Logos is used as Douglass talks about how he is able to marry his wife, Anna. This union is conveyed without much emotion, but Douglass does provide an "exact copy" of their marriage certificate:

This may certify, that I joined together in holy matrimony Frederick Johnson and Anna Murray, as man and wife, in the presence of Mr. David Ruggles and Mrs. Michaels. (James W. C. Pennington, New York, September 15, 1838)

Using legal documents to convey this part of his narrative supports the narrative as a whole. He can be trusted because he can produce tangible evidence that the details are exact, and this document is one of those.

Ethos is seen in Douglass's narrative of what happens when he finds the freedom he has so longed for:

I found employment, the third day after my arrival, in stowing a sloop with a load of oil. It was new, dirty, and hard work for me; but I went at it with a glad heart and a willing hand. I was now my own master. It was a happy moment, the rapture of which can be understood only by those who have been slaves. It was the first work, the reward of which was to be entirely my own.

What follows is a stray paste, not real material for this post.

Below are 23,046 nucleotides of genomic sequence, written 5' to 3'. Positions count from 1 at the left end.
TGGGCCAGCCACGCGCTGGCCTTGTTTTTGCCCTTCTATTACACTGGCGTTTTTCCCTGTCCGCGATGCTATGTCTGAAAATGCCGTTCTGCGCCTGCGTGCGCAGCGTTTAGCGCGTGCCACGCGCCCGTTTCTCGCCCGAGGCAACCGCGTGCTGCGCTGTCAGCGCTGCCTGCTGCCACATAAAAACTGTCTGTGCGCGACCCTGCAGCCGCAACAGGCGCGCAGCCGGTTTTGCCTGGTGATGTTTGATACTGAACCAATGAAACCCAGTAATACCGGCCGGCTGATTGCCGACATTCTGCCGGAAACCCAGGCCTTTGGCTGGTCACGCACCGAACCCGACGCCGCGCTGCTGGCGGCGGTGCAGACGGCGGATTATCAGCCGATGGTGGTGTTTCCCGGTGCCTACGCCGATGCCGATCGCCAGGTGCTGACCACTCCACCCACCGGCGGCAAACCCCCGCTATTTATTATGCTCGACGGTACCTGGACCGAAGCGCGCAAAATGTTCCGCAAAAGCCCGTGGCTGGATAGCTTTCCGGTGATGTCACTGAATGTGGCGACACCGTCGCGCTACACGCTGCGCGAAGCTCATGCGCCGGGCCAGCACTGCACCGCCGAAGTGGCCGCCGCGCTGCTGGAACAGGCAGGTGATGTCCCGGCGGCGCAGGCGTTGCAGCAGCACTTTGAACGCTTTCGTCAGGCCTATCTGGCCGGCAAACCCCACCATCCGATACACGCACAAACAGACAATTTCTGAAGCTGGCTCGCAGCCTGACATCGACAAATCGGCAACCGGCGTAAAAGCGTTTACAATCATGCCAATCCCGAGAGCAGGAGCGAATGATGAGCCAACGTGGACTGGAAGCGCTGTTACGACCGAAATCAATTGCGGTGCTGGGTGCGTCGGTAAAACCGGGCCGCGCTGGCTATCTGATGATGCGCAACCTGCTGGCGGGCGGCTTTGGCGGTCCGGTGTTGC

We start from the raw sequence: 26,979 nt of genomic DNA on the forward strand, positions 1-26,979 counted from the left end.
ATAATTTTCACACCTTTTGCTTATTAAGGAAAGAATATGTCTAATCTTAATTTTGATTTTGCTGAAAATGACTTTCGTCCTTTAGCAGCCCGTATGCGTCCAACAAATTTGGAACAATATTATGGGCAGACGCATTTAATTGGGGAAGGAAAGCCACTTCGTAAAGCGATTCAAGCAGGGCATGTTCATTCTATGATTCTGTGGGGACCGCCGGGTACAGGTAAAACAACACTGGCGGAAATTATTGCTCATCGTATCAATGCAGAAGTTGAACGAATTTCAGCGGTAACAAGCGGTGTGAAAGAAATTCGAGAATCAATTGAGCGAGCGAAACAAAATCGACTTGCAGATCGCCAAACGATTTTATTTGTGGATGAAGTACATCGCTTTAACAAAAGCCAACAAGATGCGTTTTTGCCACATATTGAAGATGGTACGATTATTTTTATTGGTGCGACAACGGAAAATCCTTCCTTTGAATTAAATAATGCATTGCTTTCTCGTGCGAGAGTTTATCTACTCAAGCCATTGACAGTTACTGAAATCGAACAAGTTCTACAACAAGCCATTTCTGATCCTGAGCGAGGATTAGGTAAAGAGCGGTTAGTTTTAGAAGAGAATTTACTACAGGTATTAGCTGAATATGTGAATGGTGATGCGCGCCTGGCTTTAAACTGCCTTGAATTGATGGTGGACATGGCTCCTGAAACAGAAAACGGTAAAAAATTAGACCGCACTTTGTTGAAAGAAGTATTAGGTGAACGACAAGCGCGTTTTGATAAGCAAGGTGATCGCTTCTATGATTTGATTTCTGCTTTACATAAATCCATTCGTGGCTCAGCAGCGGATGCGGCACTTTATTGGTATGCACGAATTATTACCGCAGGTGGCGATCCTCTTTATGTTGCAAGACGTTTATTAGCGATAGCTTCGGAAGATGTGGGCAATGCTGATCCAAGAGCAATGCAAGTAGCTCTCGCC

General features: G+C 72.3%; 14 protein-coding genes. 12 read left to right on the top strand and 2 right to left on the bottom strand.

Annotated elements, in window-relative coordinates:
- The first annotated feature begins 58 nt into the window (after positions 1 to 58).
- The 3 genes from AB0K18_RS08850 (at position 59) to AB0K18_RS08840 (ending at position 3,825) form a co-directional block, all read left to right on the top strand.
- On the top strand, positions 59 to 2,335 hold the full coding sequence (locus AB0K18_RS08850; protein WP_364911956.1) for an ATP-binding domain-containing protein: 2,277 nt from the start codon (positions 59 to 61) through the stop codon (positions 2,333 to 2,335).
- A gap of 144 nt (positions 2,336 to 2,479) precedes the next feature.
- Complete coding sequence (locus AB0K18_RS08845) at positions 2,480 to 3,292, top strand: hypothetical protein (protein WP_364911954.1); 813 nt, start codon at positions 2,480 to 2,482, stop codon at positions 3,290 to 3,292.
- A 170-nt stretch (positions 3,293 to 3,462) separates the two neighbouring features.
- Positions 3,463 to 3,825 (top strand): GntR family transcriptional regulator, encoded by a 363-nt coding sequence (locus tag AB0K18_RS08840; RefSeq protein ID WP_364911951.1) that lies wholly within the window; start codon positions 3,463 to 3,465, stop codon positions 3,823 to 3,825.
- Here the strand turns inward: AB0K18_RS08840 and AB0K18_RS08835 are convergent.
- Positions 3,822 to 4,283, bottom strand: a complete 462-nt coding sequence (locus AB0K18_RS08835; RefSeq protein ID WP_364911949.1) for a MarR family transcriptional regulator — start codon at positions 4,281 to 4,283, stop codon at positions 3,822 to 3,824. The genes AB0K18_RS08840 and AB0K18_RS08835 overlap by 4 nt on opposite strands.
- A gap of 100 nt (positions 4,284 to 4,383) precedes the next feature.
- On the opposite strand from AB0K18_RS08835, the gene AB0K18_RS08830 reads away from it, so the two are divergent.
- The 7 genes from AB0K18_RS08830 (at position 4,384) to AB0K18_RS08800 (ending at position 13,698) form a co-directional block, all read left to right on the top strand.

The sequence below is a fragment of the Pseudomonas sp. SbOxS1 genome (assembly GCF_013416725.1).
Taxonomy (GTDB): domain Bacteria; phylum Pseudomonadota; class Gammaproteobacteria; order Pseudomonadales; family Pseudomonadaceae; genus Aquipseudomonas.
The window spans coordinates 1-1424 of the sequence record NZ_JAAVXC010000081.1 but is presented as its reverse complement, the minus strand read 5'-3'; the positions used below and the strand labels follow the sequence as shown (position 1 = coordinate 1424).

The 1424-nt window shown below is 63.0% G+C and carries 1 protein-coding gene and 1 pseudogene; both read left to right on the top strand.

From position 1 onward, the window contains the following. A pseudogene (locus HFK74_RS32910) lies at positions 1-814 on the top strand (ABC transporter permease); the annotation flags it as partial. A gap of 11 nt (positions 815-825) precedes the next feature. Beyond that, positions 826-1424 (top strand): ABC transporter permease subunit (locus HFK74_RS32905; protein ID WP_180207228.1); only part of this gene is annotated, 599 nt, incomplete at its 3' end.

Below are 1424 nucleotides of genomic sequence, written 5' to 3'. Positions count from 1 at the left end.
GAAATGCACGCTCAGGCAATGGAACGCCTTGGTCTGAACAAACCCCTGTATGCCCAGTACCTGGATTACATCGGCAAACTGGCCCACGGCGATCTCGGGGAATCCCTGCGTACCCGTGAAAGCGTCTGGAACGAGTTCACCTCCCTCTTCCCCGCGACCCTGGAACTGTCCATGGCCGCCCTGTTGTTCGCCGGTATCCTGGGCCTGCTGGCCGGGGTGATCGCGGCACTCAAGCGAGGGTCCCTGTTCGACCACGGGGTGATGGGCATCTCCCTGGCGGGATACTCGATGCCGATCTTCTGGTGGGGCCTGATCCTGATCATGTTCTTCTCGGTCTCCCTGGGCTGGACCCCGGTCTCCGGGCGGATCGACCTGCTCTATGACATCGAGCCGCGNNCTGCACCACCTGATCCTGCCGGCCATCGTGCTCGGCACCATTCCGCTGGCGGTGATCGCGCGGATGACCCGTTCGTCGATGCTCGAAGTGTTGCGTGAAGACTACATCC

Douglass sets out to be a productive member of society immediately. He enjoys the ability to work hard and sees this opportunity as a profound gift. His credibility is strengthened by his work ethic and the understanding he has of the freedoms he has been granted, even in the form of hard manual labor.

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Frederick Douglass uses all three modes of appeal in the first several paragraphs of Chapter XI of his Narrative.  He first appeals to logos--or logic--in the first paragraph when giving his reasons for not offering details about his escape:

My reasons for pursuing this course may be understood from the following: First, were I to give a minute statement of all the facts, it is not only possible, but quite probable, that others would thereby be involved in the most embarrassing difficulties.  Secondly, such a statement would most undoubtedly induce greater vigilance on the part of the slaveholders than has existed heretofore among them....